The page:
Our October group came together for an hour of specialist discussion about how best to understand the tumour microenvironment with advanced technologies. This discussion group featured a select group of approximately 15-20 key industry leaders working in immuno-oncology from both pharmaceutical and biotech companies. The discussion was moderated by Paul Jones, Biomarkers Lead at UCB, and panellists included John Rossi, Senior Vice President and Head of Translational Medicine at Cero Therapeutics and Siddha Kasar, Clinical Translational Lead of Cell Therapies at Takeda. The session was attended by senior representatives from Abbvie, Roche, PsiOxus, and Pathios Pharmaceuticals as well as researchers from renowned academic institutions such as the University of Oxford.
Paul Jones kicked off the discussion with a brief overview of the main functions and interactions of the tumour microenvironment. During this, Jones delved into the various peripheral markers and technologies available to enhance understanding of the tumour microenvironment. In particular, Jones spoke of the vital contingency of the microenvironment for comprehension of direct immune cell characterisation, which he deemed “the gold standard of immuno-oncology and immunotherapy”. The opening summary also delved into future outlooks for the industry, touching on the prospects of longitudinal samples and biopsy technologies to further predict and monitor cancer development and response to treatment.
After Jones’s introduction concluded, the debate began. Siddha Kasar opened the floor to discuss the current high interest and industry trend of using tumour biopsies. Kasar spoke about the various technologies available for cancer diagnoses, such as liquid biopsy and CTCs. She also explained the importance of tumour specific panel biopsies, where “you can potentially start looking at driver mutations and how tumours are evolving”. An interesting point raised was how within the immuno landscape “partial transcriptomics is now the great solution to tumour microenvironment analysis”. According to Kasar, the study of the transcriptome in human genomes enables access to an extensive profile of known human genes, which can then be translated and expressed into cell types.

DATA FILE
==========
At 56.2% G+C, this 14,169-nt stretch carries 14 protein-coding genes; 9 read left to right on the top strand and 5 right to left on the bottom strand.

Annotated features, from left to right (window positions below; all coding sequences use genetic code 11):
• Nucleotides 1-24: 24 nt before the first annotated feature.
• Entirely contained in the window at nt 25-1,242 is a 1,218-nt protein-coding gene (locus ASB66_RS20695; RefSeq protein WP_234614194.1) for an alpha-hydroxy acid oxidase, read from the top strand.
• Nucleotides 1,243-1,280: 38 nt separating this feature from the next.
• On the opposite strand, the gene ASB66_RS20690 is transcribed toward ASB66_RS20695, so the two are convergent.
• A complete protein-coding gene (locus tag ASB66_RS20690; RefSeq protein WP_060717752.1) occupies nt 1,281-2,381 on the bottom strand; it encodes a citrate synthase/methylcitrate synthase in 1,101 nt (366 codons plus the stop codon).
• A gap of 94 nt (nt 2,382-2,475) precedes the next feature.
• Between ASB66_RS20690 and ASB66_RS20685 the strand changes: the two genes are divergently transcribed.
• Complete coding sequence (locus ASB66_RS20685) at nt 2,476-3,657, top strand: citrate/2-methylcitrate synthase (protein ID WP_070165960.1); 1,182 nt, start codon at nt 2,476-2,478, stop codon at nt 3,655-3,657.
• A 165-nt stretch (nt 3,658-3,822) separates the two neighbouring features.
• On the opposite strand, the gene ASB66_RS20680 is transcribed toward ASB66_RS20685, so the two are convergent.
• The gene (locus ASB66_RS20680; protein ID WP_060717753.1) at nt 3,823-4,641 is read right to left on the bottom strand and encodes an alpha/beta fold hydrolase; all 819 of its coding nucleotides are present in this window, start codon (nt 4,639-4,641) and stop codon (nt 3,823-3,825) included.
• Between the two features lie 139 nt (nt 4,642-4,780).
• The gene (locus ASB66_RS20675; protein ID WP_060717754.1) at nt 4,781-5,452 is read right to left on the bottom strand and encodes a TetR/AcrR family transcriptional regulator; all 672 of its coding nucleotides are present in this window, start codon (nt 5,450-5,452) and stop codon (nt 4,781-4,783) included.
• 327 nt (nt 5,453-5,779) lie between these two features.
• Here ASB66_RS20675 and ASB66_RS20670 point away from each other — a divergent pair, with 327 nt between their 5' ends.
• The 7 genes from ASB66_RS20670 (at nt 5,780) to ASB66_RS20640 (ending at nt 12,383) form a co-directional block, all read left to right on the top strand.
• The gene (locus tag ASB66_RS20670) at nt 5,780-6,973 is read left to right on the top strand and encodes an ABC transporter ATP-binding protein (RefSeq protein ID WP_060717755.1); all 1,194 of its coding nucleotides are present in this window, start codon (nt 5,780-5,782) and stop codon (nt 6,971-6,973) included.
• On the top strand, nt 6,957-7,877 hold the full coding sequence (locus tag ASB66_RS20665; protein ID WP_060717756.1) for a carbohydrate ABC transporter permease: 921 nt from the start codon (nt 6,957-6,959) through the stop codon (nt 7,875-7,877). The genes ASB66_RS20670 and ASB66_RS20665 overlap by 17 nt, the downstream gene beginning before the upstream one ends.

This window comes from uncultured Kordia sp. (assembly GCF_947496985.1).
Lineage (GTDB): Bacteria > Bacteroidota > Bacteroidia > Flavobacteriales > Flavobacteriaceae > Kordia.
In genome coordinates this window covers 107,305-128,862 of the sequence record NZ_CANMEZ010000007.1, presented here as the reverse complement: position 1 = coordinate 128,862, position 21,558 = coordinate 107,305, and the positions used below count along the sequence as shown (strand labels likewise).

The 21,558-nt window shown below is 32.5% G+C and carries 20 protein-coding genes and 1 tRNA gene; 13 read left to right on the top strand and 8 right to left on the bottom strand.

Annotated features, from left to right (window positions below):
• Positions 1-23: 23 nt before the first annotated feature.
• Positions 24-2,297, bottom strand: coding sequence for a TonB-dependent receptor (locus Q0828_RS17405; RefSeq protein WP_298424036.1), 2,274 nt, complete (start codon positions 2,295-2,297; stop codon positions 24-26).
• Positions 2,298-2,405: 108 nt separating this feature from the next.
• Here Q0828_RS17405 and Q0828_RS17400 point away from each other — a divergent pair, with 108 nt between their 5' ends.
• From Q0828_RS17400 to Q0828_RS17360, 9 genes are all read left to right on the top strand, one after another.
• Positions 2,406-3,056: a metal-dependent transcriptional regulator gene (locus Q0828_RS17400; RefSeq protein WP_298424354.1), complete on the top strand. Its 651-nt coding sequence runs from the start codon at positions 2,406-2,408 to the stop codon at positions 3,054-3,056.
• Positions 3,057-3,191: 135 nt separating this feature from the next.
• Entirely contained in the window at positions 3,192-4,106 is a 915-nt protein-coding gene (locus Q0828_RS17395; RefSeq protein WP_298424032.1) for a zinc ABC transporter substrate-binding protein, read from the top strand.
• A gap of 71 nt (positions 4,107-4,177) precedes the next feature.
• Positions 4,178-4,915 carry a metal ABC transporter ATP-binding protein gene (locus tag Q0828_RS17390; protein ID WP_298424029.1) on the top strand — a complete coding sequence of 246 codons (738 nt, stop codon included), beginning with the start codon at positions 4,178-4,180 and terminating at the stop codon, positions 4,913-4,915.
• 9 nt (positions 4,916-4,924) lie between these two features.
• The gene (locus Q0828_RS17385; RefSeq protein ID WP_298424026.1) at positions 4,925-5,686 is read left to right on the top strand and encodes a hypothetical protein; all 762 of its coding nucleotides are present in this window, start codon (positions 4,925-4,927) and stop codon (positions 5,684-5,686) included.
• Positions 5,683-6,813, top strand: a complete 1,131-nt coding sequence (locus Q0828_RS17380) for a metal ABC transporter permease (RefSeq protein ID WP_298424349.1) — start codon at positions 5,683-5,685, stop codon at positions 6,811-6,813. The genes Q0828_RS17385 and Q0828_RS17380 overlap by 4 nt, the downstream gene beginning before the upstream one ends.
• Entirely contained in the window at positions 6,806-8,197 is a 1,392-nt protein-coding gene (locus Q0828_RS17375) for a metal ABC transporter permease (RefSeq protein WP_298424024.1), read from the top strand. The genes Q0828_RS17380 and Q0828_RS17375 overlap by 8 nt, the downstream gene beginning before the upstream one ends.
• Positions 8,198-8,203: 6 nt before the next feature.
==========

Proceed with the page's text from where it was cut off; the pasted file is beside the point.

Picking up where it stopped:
The panel continued with debate over the numerous barriers to performing post-treatment biopsies. Fellow panellist John Rossi pointed out that because this approach is still in the clinical trial stage of development, the industry still requires a level of willingness to incorporate such testing into their studies. “You have to find the right investigators at the right centre who are willing to do post-treatment biopsies”, he explained. Rossi elaborated by saying, “you are not going to get all of them to comply and, as an industry, we cannot enforce biopsies; they are only optional”. Additionally, it can be difficult to predict the appropriate time to conduct post-treatment biopsies. Proceed with biopsies too early and compromise accuracy; leave it too late, and toxicity sets in. According to Rossi, studies conducted at Cero Therapeutics have shown that the optimal timeframe to be “around stage three to five because that happens to sit within the toxicity window”.
In response to the various hurdles posed by the tumour microenvironment, the discussion turned to future outlooks for investigational technologies. For audience member David Krige, Vice President of Translational Medicine at PsiOxus Therapeutics, T cell repertoire analysis provides a compelling peripheral marker. Krige highlights how “there is a lot of interesting data suggesting that T cell repertoire in the blood is fairly representative of the repertoire in the tumour”. Deeming it “an interesting surrogate of what is happening in the tumour”, Krige explained how such sequencing can lead to optimised detection rates. The conversation also highlighted Genentech’s recent studies into measuring the immune repertoire with adaptive biotechnologies and its promise for target killing and minimising off-target effects.
The discussion group concluded with some final thoughts on the future of understanding the tumour microenvironment with advanced technologies. With ongoing research and development and numerous exciting pipelines emerging in the field, the future looks bright for the immuno industry. At Oxford Global, we couldn’t have been more pleased with the turnout for our October immuno discussion group. The conversation was engaging, the debate stimulating, and the industry insights invaluable. We will continue our discussion group series this January to address preclinical modelling strategies in immuno-oncology. Learn more about the Oxford Global discussion group series at our Immuno Portal.